Family Child Care Licensing Policy Statement
Commonwealth of Massachusetts Board of Fire Prevention Regulations (527 CMR 31.00) establish specific requirements regarding the type, location, maintenance and inspection of carbon monoxide alarms.
All residential properties are required to have carbon monoxide alarms on every level of the residence, except for basements and attics that do not contain habitable living space. The requirement applies to all residences regardless of size 1 (single family, multi-family, apartments, condominiums, townhouses, etc.) that contain:
- fossil burning fuel equipment, such as a central heating plant, hot water heater, combustion driven generator or fire pump, or central laundry equipment, whether powered by oil, gas, wood, coal, etc.; or
- enclosed parking, whether in an attached or enclosed garage.
In rental space, the landlord must install a carbon monoxide alarm in each dwelling unit. The landlord is responsible for inspecting, testing, and maintaining the carbon monoxide alarms at least once a year or at the beginning of any rental period, such as lease renewal. Batteries must be replaced once a year.
Family Child Care providers who are tenants must report any problems with alarms to the landlord immediately and must learn to recognize the difference between the smoke detector and carbon monoxide alarm.
If your landlord is not in compliance with the requirements listed above and is unwilling or failing to take corrective action, you should report the non-compliance to the local fire department.
Allowable Carbon Monoxide Alarms
To comply with the regulatory requirements, carbon monoxide alarms must be approved by an independent testing company 2 and be either:
- Battery-powered with battery monitoring;
- Plug-in (AC-powered) units with battery backup;
- AC primary power (hard-wired - generally involves hiring an electrician with battery backup);
- Low voltage or wireless alarms; or
- Qualified combination smoke detectors and carbon monoxide alarms. 3
Location of Carbon Monoxide Alarms
Carbon monoxide alarms are required in the following areas:
- on every level of a home or dwelling unit including the habitable portions of basements and attics;
- within ten feet of each bedroom door; and
- in living areas adjacent to garages (but not inside of the garage).
Carbon monoxide is a colorless, odorless, poisonous gas that cuts off oxygen to the brain and heart, and can cause neurological damage and even death. It occurs when carbon-containing fuel (gas, oil, wood, etc) is not burned completely and discharges fumes into the living area. Improper venting of gas and oil heaters and inadequate ventilation of the living space can result in carbon monoxide poisoning.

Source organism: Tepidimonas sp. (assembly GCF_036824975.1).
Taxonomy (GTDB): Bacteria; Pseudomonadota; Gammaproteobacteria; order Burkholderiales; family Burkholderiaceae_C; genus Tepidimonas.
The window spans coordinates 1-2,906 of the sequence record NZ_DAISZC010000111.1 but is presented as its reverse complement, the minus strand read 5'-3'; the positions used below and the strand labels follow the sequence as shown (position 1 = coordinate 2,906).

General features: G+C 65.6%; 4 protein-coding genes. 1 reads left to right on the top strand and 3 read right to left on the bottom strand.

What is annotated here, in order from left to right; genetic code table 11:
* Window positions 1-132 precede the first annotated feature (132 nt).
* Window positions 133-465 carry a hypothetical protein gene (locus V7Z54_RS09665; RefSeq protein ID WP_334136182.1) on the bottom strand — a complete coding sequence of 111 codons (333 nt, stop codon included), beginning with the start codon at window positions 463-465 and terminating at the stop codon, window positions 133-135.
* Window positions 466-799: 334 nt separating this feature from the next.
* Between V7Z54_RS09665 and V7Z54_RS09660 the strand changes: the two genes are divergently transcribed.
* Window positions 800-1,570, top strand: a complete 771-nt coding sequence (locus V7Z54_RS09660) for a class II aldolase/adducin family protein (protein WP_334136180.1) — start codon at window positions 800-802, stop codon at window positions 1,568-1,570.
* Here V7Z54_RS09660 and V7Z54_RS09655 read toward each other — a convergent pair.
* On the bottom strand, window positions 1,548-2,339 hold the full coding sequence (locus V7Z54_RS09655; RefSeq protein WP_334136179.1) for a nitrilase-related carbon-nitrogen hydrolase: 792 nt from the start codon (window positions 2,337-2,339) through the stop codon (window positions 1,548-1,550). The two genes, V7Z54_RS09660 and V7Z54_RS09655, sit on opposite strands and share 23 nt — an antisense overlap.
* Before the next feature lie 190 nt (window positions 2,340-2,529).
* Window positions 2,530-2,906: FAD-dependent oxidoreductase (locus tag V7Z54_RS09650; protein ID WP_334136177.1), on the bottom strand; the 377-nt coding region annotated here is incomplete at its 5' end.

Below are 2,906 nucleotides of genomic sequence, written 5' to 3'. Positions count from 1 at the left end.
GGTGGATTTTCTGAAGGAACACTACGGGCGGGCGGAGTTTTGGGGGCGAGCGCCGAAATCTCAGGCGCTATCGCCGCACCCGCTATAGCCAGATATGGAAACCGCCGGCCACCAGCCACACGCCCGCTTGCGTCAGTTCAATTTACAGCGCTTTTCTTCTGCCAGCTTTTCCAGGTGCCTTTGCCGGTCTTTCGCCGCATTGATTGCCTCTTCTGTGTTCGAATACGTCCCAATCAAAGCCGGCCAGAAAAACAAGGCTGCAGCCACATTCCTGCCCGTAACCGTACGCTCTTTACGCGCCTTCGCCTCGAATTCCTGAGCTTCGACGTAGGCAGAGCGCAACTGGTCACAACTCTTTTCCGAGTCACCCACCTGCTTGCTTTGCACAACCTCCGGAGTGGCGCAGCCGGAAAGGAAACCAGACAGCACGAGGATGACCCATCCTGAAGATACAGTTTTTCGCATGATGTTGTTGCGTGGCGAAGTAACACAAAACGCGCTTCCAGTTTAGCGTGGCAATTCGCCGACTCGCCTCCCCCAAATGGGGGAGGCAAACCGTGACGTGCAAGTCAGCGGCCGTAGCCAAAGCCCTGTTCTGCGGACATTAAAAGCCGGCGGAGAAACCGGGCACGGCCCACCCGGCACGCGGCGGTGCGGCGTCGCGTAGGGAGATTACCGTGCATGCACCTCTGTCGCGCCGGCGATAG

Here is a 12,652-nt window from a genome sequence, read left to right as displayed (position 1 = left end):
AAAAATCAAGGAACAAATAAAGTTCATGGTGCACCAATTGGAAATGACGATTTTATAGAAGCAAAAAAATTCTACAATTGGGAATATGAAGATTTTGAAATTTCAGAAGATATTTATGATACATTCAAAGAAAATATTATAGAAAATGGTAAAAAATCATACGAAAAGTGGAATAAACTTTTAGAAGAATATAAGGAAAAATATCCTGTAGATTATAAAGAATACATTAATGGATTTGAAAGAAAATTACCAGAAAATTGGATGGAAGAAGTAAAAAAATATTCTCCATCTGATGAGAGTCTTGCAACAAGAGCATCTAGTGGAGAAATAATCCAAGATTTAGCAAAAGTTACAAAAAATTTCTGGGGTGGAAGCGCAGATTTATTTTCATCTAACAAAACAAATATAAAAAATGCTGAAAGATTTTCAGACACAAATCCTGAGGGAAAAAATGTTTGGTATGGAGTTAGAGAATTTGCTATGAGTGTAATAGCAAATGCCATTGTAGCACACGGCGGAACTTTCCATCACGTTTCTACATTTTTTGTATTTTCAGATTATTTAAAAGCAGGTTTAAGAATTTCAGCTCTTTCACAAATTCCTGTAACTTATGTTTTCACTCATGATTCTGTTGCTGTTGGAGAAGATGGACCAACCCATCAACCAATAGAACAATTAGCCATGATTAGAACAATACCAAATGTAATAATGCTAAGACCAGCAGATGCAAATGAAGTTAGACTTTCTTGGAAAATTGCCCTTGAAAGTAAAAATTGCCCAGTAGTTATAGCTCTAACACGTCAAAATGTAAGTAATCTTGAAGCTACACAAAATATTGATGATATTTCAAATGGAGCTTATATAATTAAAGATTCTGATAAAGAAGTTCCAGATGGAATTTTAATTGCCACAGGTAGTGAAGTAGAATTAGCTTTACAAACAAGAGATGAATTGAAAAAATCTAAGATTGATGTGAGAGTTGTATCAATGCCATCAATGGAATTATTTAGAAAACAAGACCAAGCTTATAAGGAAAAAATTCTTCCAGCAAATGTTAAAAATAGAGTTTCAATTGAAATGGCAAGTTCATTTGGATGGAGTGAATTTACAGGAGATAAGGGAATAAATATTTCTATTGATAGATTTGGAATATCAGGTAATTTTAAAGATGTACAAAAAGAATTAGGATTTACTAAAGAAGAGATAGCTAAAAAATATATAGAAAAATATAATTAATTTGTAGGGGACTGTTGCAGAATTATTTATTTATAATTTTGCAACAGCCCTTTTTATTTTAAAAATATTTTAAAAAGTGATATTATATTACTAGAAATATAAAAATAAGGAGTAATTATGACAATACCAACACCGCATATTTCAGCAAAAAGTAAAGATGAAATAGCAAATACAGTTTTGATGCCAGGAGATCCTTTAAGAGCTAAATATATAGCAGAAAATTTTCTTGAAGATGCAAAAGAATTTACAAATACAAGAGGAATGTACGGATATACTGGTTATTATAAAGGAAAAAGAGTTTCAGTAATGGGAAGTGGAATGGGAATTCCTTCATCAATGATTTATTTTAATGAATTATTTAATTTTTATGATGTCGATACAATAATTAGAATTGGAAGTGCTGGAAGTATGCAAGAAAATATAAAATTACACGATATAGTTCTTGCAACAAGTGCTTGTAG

The initial symptoms of carbon monoxide include headache, fatigue, shortness of breath, nausea, and dizziness. These systems are sometimes mistaken for the flu by parents and healthcare professionals. The danger to infants and children is especially high because they have elevated metabolic rates, causing the gas to accumulate in their bodies faster than it does in adults. As a result, children can have more serious symptoms at lower levels of carbon monoxide poisoning than adults.
If you think you or anyone in your home is exhibiting symptoms of carbon monoxide poisoning or your carbon monoxide alarm is sounding, leave the building immediately and contact the fire department.
1 Alternative compliance options may be more practical for larger buildings with multiple dwelling units containing minimal or no sources of carbon monoxide inside the individual units. Owners may place the carbon monoxide alarm in the relevant areas (i.e., boiler rooms, hot water heaters, central laundry areas, enclosed parking areas, and all adjacent spaces). This carbon monoxide protection option contains requirements concerning hard-wiring or low-voltage wiring, monitoring (e.g., by an alarm company), and signal transmission.
2 Independent testing company includes the following: Underwriter's Laboratories (UL), Underwriter's Laboratory of Canada (ULC), or International Approval Service/Canadian Standards Association (IAS/CSA).
3 Combination smoke detector/carbon monoxide alarms must have simulated voice and tone alarms clearly distinguishing between the two types of emergencies.
Information provided by the Department of Early Education and Care. Created: June 22, 2006.